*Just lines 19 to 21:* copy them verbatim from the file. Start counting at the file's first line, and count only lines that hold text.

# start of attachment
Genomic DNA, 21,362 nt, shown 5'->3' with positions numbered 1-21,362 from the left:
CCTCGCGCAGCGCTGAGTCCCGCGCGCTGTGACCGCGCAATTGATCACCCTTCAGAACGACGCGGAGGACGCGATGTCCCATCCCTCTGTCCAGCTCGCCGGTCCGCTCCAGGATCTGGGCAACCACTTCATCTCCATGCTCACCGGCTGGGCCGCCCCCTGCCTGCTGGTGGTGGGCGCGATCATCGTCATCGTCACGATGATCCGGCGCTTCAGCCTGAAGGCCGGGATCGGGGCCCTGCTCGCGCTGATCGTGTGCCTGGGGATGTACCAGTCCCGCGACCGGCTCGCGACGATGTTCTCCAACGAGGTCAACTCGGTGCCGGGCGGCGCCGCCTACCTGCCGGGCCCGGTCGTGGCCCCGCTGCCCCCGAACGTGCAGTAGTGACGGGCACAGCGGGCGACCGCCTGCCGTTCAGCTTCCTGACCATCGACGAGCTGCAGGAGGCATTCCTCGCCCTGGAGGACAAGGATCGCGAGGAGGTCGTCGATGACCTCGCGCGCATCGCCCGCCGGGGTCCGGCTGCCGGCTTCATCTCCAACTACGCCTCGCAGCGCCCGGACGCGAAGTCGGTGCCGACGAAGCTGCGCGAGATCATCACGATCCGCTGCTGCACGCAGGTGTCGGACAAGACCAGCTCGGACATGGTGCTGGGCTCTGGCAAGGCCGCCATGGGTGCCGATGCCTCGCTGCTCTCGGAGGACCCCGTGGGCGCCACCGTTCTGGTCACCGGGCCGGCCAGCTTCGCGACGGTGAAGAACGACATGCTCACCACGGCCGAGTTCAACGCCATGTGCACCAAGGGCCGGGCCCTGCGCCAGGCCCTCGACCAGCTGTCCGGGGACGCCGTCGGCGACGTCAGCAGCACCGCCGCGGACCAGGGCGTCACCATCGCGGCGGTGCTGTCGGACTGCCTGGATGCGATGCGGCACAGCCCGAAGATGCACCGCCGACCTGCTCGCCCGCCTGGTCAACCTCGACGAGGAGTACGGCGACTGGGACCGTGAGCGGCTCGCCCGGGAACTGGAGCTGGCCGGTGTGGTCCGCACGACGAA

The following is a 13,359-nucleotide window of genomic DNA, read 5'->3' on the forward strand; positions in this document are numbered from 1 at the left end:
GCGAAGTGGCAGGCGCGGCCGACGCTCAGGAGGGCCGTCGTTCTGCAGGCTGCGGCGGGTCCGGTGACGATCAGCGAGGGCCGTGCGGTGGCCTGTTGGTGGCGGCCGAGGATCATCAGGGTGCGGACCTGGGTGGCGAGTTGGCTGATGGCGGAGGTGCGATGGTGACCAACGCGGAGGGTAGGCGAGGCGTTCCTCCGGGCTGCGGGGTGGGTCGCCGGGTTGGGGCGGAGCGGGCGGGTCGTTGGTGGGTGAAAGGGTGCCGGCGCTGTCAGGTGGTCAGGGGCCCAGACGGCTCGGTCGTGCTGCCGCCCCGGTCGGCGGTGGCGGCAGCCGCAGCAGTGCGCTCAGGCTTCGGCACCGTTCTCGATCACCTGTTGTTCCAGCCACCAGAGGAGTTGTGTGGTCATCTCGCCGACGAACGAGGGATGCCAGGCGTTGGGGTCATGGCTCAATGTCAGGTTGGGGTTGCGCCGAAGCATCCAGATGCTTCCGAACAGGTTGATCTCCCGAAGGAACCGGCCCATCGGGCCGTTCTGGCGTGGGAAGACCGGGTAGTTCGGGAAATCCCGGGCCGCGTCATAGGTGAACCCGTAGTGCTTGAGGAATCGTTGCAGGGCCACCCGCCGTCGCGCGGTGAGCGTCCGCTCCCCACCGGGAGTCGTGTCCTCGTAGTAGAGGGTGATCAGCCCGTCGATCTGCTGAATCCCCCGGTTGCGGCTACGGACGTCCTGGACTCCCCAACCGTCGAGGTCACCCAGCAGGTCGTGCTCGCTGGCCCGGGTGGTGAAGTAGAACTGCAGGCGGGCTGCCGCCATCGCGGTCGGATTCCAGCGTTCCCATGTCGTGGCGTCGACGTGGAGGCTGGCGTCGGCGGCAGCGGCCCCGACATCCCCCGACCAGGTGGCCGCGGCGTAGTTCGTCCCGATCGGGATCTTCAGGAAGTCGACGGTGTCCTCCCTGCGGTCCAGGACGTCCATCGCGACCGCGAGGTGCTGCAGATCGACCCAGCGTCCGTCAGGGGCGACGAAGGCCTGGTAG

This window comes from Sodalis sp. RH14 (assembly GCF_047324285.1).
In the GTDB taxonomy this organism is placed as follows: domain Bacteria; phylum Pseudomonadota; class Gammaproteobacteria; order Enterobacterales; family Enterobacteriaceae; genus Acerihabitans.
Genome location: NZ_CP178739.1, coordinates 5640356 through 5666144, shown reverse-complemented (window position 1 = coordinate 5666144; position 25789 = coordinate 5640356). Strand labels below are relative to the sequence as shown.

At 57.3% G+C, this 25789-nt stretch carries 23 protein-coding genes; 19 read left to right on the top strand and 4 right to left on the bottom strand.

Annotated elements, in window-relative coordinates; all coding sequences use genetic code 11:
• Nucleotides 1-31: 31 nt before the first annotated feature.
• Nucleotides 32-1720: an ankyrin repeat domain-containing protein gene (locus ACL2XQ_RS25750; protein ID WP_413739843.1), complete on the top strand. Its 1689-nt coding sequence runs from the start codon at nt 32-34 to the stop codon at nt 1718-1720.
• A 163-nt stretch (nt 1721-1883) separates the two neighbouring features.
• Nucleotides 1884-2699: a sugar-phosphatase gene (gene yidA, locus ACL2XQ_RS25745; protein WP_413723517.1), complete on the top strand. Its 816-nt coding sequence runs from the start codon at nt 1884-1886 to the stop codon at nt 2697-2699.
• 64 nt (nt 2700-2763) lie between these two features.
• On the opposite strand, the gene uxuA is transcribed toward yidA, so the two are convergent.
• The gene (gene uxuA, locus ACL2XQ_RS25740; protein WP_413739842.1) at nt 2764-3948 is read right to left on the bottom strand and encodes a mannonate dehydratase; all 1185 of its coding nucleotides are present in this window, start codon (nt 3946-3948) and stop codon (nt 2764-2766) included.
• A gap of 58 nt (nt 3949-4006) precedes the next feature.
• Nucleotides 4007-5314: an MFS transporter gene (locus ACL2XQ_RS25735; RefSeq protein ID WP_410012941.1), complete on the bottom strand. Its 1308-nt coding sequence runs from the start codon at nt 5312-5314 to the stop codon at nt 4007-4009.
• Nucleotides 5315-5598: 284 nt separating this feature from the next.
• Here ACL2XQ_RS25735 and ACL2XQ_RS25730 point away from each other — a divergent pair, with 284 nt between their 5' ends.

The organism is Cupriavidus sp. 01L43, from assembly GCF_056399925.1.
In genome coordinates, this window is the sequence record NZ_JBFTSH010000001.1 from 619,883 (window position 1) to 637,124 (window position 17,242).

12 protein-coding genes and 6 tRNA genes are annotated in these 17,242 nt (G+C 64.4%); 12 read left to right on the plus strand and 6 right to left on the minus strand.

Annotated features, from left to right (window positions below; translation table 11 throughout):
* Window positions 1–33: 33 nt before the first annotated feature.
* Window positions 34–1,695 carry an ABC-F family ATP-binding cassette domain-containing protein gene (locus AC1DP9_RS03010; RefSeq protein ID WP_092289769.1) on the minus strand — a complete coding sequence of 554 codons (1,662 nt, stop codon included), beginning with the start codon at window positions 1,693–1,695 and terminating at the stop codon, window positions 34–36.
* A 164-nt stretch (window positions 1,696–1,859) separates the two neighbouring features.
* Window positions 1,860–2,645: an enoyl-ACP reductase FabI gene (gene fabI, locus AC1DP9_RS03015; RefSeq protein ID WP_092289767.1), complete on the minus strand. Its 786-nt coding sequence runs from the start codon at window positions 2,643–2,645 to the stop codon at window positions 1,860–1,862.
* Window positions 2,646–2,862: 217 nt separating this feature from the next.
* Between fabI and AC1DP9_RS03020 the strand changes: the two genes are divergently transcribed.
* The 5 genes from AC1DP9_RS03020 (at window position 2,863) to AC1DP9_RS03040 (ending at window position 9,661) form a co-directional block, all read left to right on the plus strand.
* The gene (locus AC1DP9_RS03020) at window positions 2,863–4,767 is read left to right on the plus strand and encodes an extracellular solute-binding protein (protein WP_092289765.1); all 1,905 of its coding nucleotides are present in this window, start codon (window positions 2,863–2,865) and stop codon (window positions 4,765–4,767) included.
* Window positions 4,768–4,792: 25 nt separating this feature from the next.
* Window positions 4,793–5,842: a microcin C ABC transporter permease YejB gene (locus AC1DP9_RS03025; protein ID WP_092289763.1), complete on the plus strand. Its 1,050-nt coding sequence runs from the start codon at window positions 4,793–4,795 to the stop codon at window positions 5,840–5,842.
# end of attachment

• Nucleotides 5315-5598: 284 nt separating this feature from the next.
• Here ACL2XQ_RS25735 and ACL2XQ_RS25730 point away from each other — a divergent pair, with 284 nt between their 5' ends.

The organism is Cupriavidus sp. 01L43, from assembly GCF_056399925.1.